Public Libraries: Public Music Libraries in Japan — Facts and Figures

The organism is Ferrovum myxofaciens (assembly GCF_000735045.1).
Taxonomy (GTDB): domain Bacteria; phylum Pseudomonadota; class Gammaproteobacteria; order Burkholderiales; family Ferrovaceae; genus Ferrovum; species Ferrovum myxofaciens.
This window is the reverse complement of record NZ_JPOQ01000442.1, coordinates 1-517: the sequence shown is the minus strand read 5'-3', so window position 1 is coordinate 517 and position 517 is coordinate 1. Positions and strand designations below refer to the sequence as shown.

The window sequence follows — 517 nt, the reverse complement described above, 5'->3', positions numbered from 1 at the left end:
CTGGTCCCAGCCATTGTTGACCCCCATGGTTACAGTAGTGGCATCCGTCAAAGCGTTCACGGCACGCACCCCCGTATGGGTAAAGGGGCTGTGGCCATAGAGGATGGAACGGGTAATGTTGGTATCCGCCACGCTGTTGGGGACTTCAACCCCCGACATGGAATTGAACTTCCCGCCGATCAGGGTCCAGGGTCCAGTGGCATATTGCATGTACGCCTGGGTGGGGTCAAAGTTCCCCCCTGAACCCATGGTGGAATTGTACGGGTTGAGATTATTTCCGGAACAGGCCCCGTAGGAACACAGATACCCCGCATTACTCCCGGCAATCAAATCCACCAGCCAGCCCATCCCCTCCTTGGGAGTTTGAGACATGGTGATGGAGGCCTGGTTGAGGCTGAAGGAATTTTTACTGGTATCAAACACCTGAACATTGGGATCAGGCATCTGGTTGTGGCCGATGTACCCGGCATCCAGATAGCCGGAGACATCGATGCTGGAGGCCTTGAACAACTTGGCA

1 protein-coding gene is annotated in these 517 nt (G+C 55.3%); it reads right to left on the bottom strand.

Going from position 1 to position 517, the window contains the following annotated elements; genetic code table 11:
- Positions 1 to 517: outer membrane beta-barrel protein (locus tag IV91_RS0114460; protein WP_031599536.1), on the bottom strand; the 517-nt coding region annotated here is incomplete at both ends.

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<ul><li><p>Public Libraries: Public Music Libraries in Japan Facts and FiguresAuthor(s): Heikki PoroilaSource: Fontes Artis Musicae, Vol. 36, No. 2 (April-Juni 1989), pp. 136-139Published by: International Association of Music Libraries, Archives, and Documentation Centres(IAML)Stable URL: http://www.jstor.org/stable/23507241 .Accessed: 14/06/2014 21:25</p><p>Your use of the JSTOR archive indicates your acceptance of the Terms &amp; Conditions of Use, available at .http://www.jstor.org/page/info/about/policies/terms.jsp</p><p> .JSTOR is a not-for-profit service that helps scholars, researchers, and students discover, use, and build upon a wide range ofcontent in a trusted digital archive. We use information technology and tools to increase productivity and facilitate new formsof scholarship. For more information about JSTOR, please contact support@jstor.org.</p><p> .</p><p>International Association of Music Libraries, Archives, and Documentation Centres (IAML) is collaboratingwith JSTOR to digitize, preserve and extend access to Fontes Artis Musicae.</p><p>http://www.jstor.org </p><p>This content downloaded from 62.122.73.17 on Sat, 14 Jun 2014 21:25:15 PMAll use subject to JSTOR Terms and Conditions</p><p>http://www.jstor.org/action/showPublisher?publisherCode=iamlhttp://www.jstor.org/action/showPublisher?publisherCode=iamlhttp://www.jstor.org/stable/23507241?origin=JSTOR-pdfhttp://www.jstor.org/page/info/about/policies/terms.jsphttp://www.jstor.org/page/info/about/policies/terms.jsp</p></li><li><p>136 Further Reports from the 1988 Conferences Professional Branches </p><p>The cataloguing system of the Cherubini Library supplies only the barest minimum </p><p>of bibliographical detail. An overview of the material assembled allows us to glimpse in </p><p>outline the broad classes of interest formed by the Collection. It comprises MS codices, old and printed editions of musical texts, treatises on music, as well as editions contem </p><p>porary with the collector, catalogues, journals and literary varia. Many of these volumes </p><p>bear book-plates and dedications arising from the history of the collection. There </p><p>are many original sources in the Basevi Collection, for example B. 1306 G.B. Martini </p><p>Benedictus for two voices, or B. 1426 G. B. Pergolesi Oratorio for four voices. Basevi's </p><p>library is closely related to the bibliographies of his own works, and thus constitutes an </p><p>important source for a study of his compositional and musicological writings. Seen in </p><p>the light of such considerations the Basevi Collection acquires new significance and </p><p>value. Enriched as it is with so many and so important works, consciously and lucidly </p><p>stmctured, it seems to me to be one of the miracles of nineteenth century musicology. </p><p>Further Reports from the 1988 Conferences in Tokyo, Stockholm &amp; Vienna </p><p>Professional Branches </p><p>Public Libraries </p><p>Public Music Libraries in Japan Facts and Figures' Heikki Poroila (Esposo/Finland)*' </p><p>The Public Libraries Branch of IAML had a special Japanese session in Tokyo. Unfor </p><p>tunately not so many participants from Europe and America were present during this </p><p>session. Unfortunately, I think, because we heard some very interesting figures and </p><p>facts about the situation of public music libraries in Japan. For those collgues who </p><p>could not attend, I promised to make a summary of this Japanese session. Both speakers of this public library topic </p><p> Mr. Hiroshi Saito and Miss Shuko Kato kindly gave me </p><p>the permission to use their papers for this purpose. The following tries to sum up the </p><p>most interesting parts of what we heard and learned. All the facts are from papers given. If I did not understand all details correctly, I apologise to our Japanese friends. </p><p>1. Overview of Japanese public libraries and their music collections </p><p>Hiroshi Saito (Shobi College, Kamifukuoka) </p><p>A working group of MLAJ (Music Library Association of Japan) has made a statistical survey on musical collections and staff in public libraries in Japan. In July 1988 a </p><p>questionnaire was sent to 1694 public libraries (including both main and branch libra </p><p>This item is additional to the Branch's Report which appeared in Fontes Aitis Musicae 36/1. Heikki Poroila is Secretary of the Public Libraries Branch. </p><p>This content downloaded from 62.122.73.17 on Sat, 14 Jun 2014 21:25:15 PMAll use subject to JSTOR Terms and Conditions</p><p>http://www.jstor.org/page/info/about/policies/terms.jsp</p></li><li><p>Fuithei Reports from the 1988 Conferences Professional Branches 137 </p><p>ries). MLAJ received an answer from 1645 libraries. The general results of the question naire were these: public libraries in Japan have quite small amounts of printed music, music literature, sound recordings and audiovisual facilities. Staff specialized in music </p><p>exists only in a few libraries. </p><p>The following tables express more precisely the situation in the public libraries of </p><p>Japan. </p><p>(a) Books on music </p><p>None or not reported 409 libraries (24.9 %) Less than 500 790 libraries (48.0 %) 501 to 5000 413 libraries (25.2 %) Over 5000 33 libraries (1.9 %) </p><p>(b) Printed music </p><p>None or not reported 1090 libraries (66.5 %) Less than 500 537 libraries (32.5 %) 501 to 5000 16 libraries (0.9 %) Over 5000 2 libraries (0.1 %) </p><p>(c) Sound recordings </p><p>None or not reported 962 libraries (58.5 %) Less than 500 374 libraries (22.7 %) 501 to 5000 256 libraries (15.6 %) Over 5000 53 libraries (3.2 %) </p><p>(d) Audio facilities </p><p>None or not reported 1070 libraries (65.0 %) 1 to 5 457 libraries (27.8 %) 6 to 20 111 libraries (6.7%) Over 20 7 libraries (0.5 %) </p><p>(e) Staff working with music collections </p><p>None 1053 libraries (64.0 %) 1 to 5 497 libraries (30.0 %) 6 to 20 39 libraries (2.3%) Over 20 12 libraries (0.7 %) </p><p>(f) Staff with higher education or career in music librarianship </p><p>None 1631 libraries (99.1 %) 1 to 2 14 libraries (0.9 %) </p><p>The background of this not very satisfactory situation was discussed briefly. Of the </p><p>possible reasons Mr. Saito named the lack of money for audiovisual materials, rental </p><p>shops for records and tapes everywhere in Japan and copyright problems. No doubt these </p><p>facts will help MLAJ to develop the music services in Japanese public libraries. </p><p>This content downloaded from 62.122.73.17 on Sat, 14 Jun 2014 21:25:15 PMAll use subject to JSTOR Terms and Conditions</p><p>http://www.jstor.org/page/info/about/policies/terms.jsp</p></li><li><p>138 Further Reports from the 1988 Conferences Professional Branches </p><p>2. Music materials in Public Libraries in Japan case reports </p><p>Shuko Kato (Keio University, Tokyo) </p><p>Four different public music libraries (all from Tokyo district and all quite good ones) were then presented in more detail. But first an important notice. In Japan the term </p><p>"public library" means two different kinds of libraries. A koritsu toshokan is estab </p><p>lished and maintained by local public organizations according to the Library Law </p><p>(1950). A kokyo toshokan is open to the public, too, though maintained by private </p><p>persons or associations. Of the four libraries presented here Koishikawa Ward Library and Fuchu City Central Library fall into the category of koritsu toshokan, Min-On </p><p>Music Library and Tokyo Metropolitan Festival Hall Library are kokyo toshokans. </p><p>(a) Koishikawa Ward Library </p><p>The history of this library goes back to the Meiji period, 1910, but the present building </p><p>was established in 1966. From that year on also sound recordings have been available, first for listening and from 1969 also for lending. </p><p>Now the Koishikawa Ward Library has the largest collection of sound recordings in </p><p>Japan among the koritsu toshokans and it is known as "the audiodisc library". Some </p><p>figures from June 1988 may explain the reasons for this opinion: </p><p>Audiodiscs 14101 Cassette tapes 1138 </p><p>Compact discs 738 </p><p>Music librarians 3 </p><p>Registered borrowers 9944 </p><p>The loan period for sound recordings is two weeks. At any one time one can borrow 5 </p><p>sets of discs and/or tapes. Listening to music at the library is also possible. Koishikawa Ward Library uses 140000 Yen (about 1000 dollars) per month for buying </p><p>new sound recordings. In the future this library is going to collect mainly compact discs. </p><p>(b) Fuchu City Central Library </p><p>This library, established in 1968, is located in a park near Okunitama Shrine. There are </p><p>11 branch libraries around, but only this Central Library provides sound recordings for </p><p>lending and listening. For about 17000 registered borrowers there is a collection of 5000 </p><p>cassette tapes and 3500 compact discs, of which 30 % is classical music, 40 % popular and 30% jazz. Over 76000 sound recordings were borrowed in 1987. The busiest days are Saturday and Sunday! The loan period for sound recordings is one week. Three cas </p><p>sette tapes and one compact disc may be borrowed at one time, if you are old enough, that means over "junior college". </p><p>Three librarians out of eleven are regularly in charge of sound recordings. Also in </p><p>Fuchu Library the future plans focus on compact disc collection. Over the next few </p><p>years this library promises to provide a collection of 10000 compact discs. Circulation </p><p>and cataloguing systems have already been computerized. Printed catalogues of sound </p><p>recordings have been made with this system. </p><p>This content downloaded from 62.122.73.17 on Sat, 14 Jun 2014 21:25:15 PMAll use subject to JSTOR Terms and Conditions</p><p>http://www.jstor.org/page/info/about/policies/terms.jsp</p></li><li><p>Further Reports fiom the 1988 Conferences Professional Branches 139 </p><p>(c) Min-On Music Library </p><p>This kokyo toshokan, established in 1974, is a part of the Min-On Music Concert </p><p>Association, a private organization founded by Mr. Daisaku Ikeda in 1963. The Min-On </p><p>Music Library is open to the public free of any charge. Some detailed figures from March </p><p>1988 show the range of activities of Min-On Music Library: </p><p>Books on music 19648 </p><p>Scores 33735 </p><p>Serial publications 145 Records (audiodiscs) 88008 </p><p>Compact discs 5538 </p><p>Reproducing piano rolls 728 Ethnic music instruments 230 </p><p>Records listened to/year 8000 </p><p>Books and scores borrowed/year 35000 </p><p>Visitors from 1974 to 1988 153000 </p><p>The collections cover classical, ethnic and traditional Japanese music, but not popu </p><p>lar music. Books and scores are circulated, the sound recordings may be listened to only </p><p>at the library. Computers are used in acquisition, circulation and retrieval. A database </p><p>of all collections is being planned: at the moment only books and scores are retrieved </p><p>by computers. </p><p>(d) Tokyo Metropolitan Festival Hall Library </p><p>This library was established as the first special music library in Japan freely open to the </p><p>public in October 1961. It is a part of Tokyo Metropolitan Festival Hall, one of the most </p><p>famous concert halls in Japan. It is located in Ueno Park and maintained by the Social </p><p>Education Department. The library has collected music books and scores published in Japan. In March 1988 </p><p>there were 12611 volumes of books and 21308 volumes of scores, 168 titles of serial </p><p>publications and hundreds of concert programs from 1961 on. The 38474 audiodiscs and </p><p>3034 compact discs contain classical and ethnic music. Also traditional Japanese music </p><p>is collected, but not popular music. Tokyo Metropolitan Festival Hall Library is a </p><p>reference library, no part of the collections is free for borrowing. </p><p>Bibliothques de Recherche </p><p>En raison de l'absence de nombreux membres occidentaux, une seule runion avait t </p><p>programme cette anne, consacre aux collections de recherche au Japon. </p><p>Shu-ji Lin a tout d'abord donn un aperu gnral de la situation et prsent son insti </p><p>tution, le Centre de documentation de la musique japonaise moderne de Tokyo. Ce </p><p>centre, cr en 1986 et spcialis dans la musique japonaise depuis la fin du XIXe sicle, est la fois une bibliothque, riche de 21000 documents environ, et un lieu de rencon </p><p>tres et d'animation qui organise concerts, expositions et confrences. </p><p>Mitsue Masaki (Showa Academia musicae de Tokyo) a ensuite parl de la biblio </p><p>thque musicale Nanki et de sa principale collection, la collection W. H. Cummings. </p><p>Ce fonds, qui rassemble une partie significative de la bibliothque du musicologue et biographe anglais de Purcell, est particulirement riche en documents sur la musi </p><p>que anglaise (plus de 400 pices) et contient entre autres des manuscrits de Purcell, </p><p>Handel ... ainsi que plusieurs copies manuscrites du XVille sicle. </p><p>This content downloaded from 62.122.73.17 on Sat, 14 Jun 2014 21:25:15 PMAll use subject to JSTOR Terms and Conditions</p><p>http://www.jstor.org/page/info/about/policies/terms.jsp</p><p>Article Contentsp. 136p. 137p. 138p. 139</p><p>Issue Table of ContentsFontes Artis Musicae, Vol. 36, No. 2 (April-Juni 1989), pp. 77-164, A1-A4Front MatterEditorial [pp. 77-77]From the President [pp. 78-78]25 Jahre Bibliographische Kommission [pp. 79-84]CD-ROM, Music Libraries, Present and Future [pp. 84-89]Optical mass storage development and its effects on the training of music librarians [pp. 89-95]The Role of the Music Library Association of Japan in the Education of Music Librarians [pp. 95-102]The Venetian Printer Giuseppe Sala: New Information Based Upon Archival Documents [pp. 102-108]Le problme de l'authenticit chez Josquin et les ditions de Petrucci: Une investigation prliminaire [pp. 108-115]Notes sur la Librairie musicale Lyon et Genve au XVIIe Sicle [pp. 116-135]Observations on the Cataloguing of the Basevi Collection [pp. 135-136]Further Reports from the 1988 Conferences in Tokyo, Stockholm &amp;ViennaProfessional BranchesPublic Libraries: Public Music Libraries in Japan Facts and Figures [pp. 136-139]Bibliothques de Recherche [pp. 139-140]International Association of Music Information Centres (IAMIC) [pp. 140-141]</p><p>CommissionsBibliography Commission [pp. 141-143]Commission on Service and Training [pp. 143-143]Project Group on Statistics [pp. 143-143]Project Group on Universal Availability of Publications (UAP) [pp. 143-143]</p><p>Joint CommissionsRIdIM: Report no. 18 [pp. 144-145]</p><p>Related OrganisationsIASA Annual Conference Vienna 1988 [pp. 146-147]</p><p>National Branches [pp. 148-151]Information [pp. 152-153]Comptes-Rendus/Besprechungen/ReviewsReview: untitled [pp. 154-154]Review: untitled [pp. 154-155]Review: untitled [pp. 155-156]Review: untitled [pp. 156-157]Review: untitled [pp. 157-157]Review: untitled [pp. 158-158]Review: untitled [pp. 158-159]</p><p>Recent Publications in Music [pp. 159-160]IAML/AIBM/IVMB Directory 19871989 (Revised) [pp. 161-163]Back Matter</p></li></ul>